Conclusions

In conclusion, we observed a reduced relative contribution of carbohydrate oxidation to energy expenditure during exercise matched for relative intensities in hypoxia, compared with normoxia after breakfast omission but no difference was observed during exercise after breakfast consumption. The effect of hypoxia on substrate oxidation was not altered with increasing exercise intensities when compared with normoxia. These data provide clarity on the current literature and may be useful in the design of nutritional strategies for high altitude mountaineers and military personnel.

Notes

Acknowledgements

Funding for the study was provided internally by Leeds Beckett University. The authors would like to thank all participants for their time and commitment in undertaking this study.

Author Contribution

AG, JOH, KD and RK conceived and designed the study. AG, OS and JM collected the data. AG analysed the data and wrote the manuscript. All authors read and provided critical feedback on the manuscript before approving.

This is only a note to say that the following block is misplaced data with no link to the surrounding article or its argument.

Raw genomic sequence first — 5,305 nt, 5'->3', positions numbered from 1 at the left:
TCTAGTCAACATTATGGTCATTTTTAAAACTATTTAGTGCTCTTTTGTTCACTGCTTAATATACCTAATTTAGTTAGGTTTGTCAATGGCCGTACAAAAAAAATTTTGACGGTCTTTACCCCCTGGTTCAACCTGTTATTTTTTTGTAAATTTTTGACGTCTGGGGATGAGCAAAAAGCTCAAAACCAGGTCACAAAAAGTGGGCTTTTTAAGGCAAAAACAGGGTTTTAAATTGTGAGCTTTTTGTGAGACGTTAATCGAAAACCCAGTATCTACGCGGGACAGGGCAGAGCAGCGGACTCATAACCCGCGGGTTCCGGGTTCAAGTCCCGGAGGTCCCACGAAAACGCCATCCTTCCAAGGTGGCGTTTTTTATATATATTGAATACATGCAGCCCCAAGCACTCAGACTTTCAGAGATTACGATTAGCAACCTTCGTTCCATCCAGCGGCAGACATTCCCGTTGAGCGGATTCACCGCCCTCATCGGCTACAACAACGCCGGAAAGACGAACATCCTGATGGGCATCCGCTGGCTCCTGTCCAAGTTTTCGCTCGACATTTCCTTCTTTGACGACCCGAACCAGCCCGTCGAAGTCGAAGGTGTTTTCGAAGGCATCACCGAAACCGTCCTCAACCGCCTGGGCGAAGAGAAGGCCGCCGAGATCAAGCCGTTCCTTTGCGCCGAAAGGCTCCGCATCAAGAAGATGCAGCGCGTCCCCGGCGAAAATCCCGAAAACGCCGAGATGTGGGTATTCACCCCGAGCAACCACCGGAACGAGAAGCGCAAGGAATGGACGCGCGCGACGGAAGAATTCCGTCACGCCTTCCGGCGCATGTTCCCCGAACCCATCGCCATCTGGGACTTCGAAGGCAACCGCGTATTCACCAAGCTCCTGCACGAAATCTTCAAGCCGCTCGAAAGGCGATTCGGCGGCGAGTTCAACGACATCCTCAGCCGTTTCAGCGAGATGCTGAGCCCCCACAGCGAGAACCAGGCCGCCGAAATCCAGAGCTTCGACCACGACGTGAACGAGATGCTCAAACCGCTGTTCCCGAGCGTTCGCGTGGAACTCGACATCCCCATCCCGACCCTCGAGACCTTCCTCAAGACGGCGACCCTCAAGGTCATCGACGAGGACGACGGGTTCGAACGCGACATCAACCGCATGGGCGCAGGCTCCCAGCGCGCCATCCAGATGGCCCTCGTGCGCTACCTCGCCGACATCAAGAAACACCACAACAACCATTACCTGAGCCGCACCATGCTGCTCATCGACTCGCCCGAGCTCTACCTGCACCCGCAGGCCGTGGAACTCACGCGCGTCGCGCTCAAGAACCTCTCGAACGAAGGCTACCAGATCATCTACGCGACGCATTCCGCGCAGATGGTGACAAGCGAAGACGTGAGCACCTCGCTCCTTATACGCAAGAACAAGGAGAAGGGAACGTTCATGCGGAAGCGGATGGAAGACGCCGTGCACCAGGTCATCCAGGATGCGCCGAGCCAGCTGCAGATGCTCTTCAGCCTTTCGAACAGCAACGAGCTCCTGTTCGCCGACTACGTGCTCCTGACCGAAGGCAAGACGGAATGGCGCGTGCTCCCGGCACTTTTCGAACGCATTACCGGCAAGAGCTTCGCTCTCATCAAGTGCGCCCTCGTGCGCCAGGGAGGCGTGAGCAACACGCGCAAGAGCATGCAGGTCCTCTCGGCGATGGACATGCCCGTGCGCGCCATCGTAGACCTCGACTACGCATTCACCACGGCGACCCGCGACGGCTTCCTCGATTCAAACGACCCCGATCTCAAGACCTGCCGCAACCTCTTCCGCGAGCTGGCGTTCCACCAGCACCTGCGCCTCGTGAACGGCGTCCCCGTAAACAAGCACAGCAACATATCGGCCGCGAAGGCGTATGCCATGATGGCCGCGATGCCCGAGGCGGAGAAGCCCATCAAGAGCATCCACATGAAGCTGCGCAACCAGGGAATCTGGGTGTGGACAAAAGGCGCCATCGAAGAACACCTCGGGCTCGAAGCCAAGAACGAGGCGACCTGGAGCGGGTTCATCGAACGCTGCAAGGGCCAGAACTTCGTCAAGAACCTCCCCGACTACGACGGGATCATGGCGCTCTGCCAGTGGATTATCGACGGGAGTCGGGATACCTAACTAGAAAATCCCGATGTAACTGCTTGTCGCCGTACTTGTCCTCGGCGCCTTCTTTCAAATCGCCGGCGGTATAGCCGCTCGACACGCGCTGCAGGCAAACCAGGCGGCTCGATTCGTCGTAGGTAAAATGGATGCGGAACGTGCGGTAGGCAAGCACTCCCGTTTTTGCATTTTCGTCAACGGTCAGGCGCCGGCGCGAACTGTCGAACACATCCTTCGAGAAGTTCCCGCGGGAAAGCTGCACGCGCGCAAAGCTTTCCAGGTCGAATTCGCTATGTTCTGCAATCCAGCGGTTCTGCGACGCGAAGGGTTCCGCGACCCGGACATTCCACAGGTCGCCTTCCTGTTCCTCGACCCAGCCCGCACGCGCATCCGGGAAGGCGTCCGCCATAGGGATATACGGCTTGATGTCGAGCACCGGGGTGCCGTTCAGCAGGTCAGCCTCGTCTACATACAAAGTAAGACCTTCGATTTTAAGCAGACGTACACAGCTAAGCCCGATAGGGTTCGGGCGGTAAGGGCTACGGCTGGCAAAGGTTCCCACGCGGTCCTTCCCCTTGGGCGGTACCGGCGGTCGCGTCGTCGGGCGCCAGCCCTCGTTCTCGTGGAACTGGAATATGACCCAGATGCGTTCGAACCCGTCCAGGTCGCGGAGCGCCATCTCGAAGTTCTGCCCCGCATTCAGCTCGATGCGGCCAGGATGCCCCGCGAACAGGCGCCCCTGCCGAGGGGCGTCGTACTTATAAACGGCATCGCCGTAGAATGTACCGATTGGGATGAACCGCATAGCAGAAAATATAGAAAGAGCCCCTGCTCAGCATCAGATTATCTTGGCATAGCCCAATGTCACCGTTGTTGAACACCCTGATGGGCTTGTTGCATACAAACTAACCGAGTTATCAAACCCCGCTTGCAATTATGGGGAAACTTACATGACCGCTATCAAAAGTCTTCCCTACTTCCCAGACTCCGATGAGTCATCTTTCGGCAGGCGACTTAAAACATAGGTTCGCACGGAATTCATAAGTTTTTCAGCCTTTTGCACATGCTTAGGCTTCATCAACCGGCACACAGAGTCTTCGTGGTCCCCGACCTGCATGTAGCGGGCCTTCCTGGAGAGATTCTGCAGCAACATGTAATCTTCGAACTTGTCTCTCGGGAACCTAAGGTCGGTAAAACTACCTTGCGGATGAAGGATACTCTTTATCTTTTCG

Compliance with ethical standards

Conflict of interest

The authors declare that they have no conflict of interest.

Ethical approval

All procedures performed in studies involving human participants were in accordance with the ethical standards of Leeds Beckett University School of Sport research ethics committee and with the 1964 Helsinki declaration and its later amendments or comparable ethical standards.

Informed consent

Informed consent was obtained from all individual participants included in the study.

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© The Author(s) 2019

Open AccessThis article is distributed under the terms of the Creative Commons Attribution 4.0 International License (http://creativecommons.org/licenses/by/4.0/), which permits unrestricted use, distribution, and reproduction in any medium, provided you give appropriate credit to the original author(s) and the source, provide a link to the Creative Commons license, and indicate if changes were made.

Authors and Affiliations

  1. 1.Research Institute for Sport, Physical Activity and LeisureLeeds Beckett UniversityLeedsUK
  2. 2.Human Nutrition Research Centre, Institute of Cellular MedicineNewcastle UniversityNewcastle Upon TyneUK